Turquoise of the Southwest

Written by on May 22, 2016 in The Southwest - Comments Off on Turquoise of the Southwest

Turquoise Necklace
The Southwest U.S. is famous for its turquoise. For thousands of years, it has been prized and used as a valuable trade commodity among the Native American tribes. Turquoise was left in rough nuggets and polished, carved into beads and strung together or used as inlaid mosaics. The fancy silver and turquoise jewelry so famous today is a product of the 1880s when a trader persuaded a Navajo craftsman to make a piece using a silver coin.

The name turquoise may have come from the word Turquie, French for Turkey, because of the early belief that the mineral came from that country. Another possibility could be the name came from the French description of the gemstone, “pierre turquin,” meaning dark blue stone.

Turquoise is formed when groundwater percolates through rock that contains iron, aluminum and most especially copper, and develops to a particularly fine quality in desert, arid, semi-arid or volcanic environments. Depending on the types of minerals present in the rock, color of turquoise actually varies from green, greenish-blue, bluish-green, paler blue shades, and fine sky-blue. Much of the material is spiderwebbed with thin veinlets of limonite and other minerals to create gorgeous tapestries of color.

For years, Persian turquoise was considered the finest quality in the world, until pioneers discovered (or rediscovered) the deposits in the Southwest. Because the process of formation can differ from region to region, and even from different locations in the same region, leading to unique turquoise appearance, turquoise is often named after the mine from which it came. An example is “Sleeping Beauty Turquoise,” which comes from the sleeping beauty mine near Globe, Arizona.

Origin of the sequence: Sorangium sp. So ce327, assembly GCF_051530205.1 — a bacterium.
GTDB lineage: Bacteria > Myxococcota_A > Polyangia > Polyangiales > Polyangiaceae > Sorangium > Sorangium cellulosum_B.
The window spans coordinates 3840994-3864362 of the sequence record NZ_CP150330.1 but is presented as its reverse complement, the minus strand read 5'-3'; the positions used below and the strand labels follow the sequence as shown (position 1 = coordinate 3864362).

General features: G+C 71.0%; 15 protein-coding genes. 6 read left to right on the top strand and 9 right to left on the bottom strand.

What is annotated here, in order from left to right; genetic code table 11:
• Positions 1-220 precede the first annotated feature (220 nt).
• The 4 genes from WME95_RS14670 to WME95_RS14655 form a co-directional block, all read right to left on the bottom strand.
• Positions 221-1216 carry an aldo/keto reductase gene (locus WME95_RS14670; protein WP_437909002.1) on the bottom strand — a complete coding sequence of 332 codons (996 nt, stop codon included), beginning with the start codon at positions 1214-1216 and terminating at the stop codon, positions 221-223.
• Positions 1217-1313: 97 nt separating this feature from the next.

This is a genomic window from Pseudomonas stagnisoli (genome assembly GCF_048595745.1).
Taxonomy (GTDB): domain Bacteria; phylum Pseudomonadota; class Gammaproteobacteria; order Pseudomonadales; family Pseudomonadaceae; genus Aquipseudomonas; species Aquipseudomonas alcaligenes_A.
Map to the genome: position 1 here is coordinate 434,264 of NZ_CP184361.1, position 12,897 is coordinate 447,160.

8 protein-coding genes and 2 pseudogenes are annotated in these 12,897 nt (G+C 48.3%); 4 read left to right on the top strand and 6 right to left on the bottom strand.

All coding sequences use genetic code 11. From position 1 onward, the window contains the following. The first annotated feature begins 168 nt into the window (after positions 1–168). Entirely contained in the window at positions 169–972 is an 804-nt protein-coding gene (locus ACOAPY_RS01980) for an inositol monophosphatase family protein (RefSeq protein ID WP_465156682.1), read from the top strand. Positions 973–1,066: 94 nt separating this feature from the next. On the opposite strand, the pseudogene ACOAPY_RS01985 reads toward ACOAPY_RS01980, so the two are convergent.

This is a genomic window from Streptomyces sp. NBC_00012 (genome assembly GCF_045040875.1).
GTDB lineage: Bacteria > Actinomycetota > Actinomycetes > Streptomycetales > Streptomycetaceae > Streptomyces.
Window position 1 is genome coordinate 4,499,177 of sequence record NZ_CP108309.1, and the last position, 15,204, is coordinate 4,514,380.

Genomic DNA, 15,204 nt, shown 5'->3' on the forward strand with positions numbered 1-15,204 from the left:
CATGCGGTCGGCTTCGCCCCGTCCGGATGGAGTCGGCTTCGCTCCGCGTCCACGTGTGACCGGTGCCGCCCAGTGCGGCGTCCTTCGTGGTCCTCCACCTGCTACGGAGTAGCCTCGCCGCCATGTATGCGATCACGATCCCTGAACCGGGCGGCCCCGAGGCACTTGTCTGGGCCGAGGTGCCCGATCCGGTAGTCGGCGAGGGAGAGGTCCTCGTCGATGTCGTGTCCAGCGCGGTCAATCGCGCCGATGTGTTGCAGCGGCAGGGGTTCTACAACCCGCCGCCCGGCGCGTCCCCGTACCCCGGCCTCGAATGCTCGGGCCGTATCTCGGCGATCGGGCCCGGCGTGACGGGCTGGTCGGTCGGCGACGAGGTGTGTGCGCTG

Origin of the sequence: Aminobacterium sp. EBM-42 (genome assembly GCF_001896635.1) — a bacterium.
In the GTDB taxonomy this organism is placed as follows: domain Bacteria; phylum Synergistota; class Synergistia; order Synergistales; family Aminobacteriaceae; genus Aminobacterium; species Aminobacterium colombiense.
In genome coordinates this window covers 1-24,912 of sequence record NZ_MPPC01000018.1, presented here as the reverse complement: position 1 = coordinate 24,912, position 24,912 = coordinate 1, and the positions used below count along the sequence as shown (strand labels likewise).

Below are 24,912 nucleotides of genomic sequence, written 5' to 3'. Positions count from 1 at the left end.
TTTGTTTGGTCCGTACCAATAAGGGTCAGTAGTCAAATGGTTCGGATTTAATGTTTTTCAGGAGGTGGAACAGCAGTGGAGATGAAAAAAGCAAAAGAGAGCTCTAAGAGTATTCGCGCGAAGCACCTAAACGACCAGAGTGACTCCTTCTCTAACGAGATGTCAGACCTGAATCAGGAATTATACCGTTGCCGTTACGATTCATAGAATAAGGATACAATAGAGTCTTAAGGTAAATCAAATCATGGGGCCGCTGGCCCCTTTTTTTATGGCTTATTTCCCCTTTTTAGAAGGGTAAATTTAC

Today, the U.S. is the largest producers of turquoise, and Arizona turquoise ranks first in terms of value of production and quantity of turquoise. This is primarily due to the fact that Arizona is also queen of the copper mines and copper is a necessary element in the creation of turquoise. Naturally, the two deposits tend to be found close to one another. Colorado mines turquoise from only one location, near Manassa in Conejos County, although other mines have operated near Leadville, Colorado Spring and Villa Grove. New Mexico turquoise came from the deposits in the Cerrillos and Jarilla HIlls and the Burro, Little Hachita and Gaudelupe Mountains, although commercial production has all but stopped.

Throughout the Southwest today, Native American craftsmen and women create the most astonishing and beautiful jewelry and works of art using turquoise. We’d love to tell you there are especially good places to discover great pieces, but luckily for you, the Native American people are scattered throughout the Southwest — at Indian Markets at the side of the road, in trading posts, in high-end jewelry stores, galleries and museums, as well as being present at art festivals and shows.

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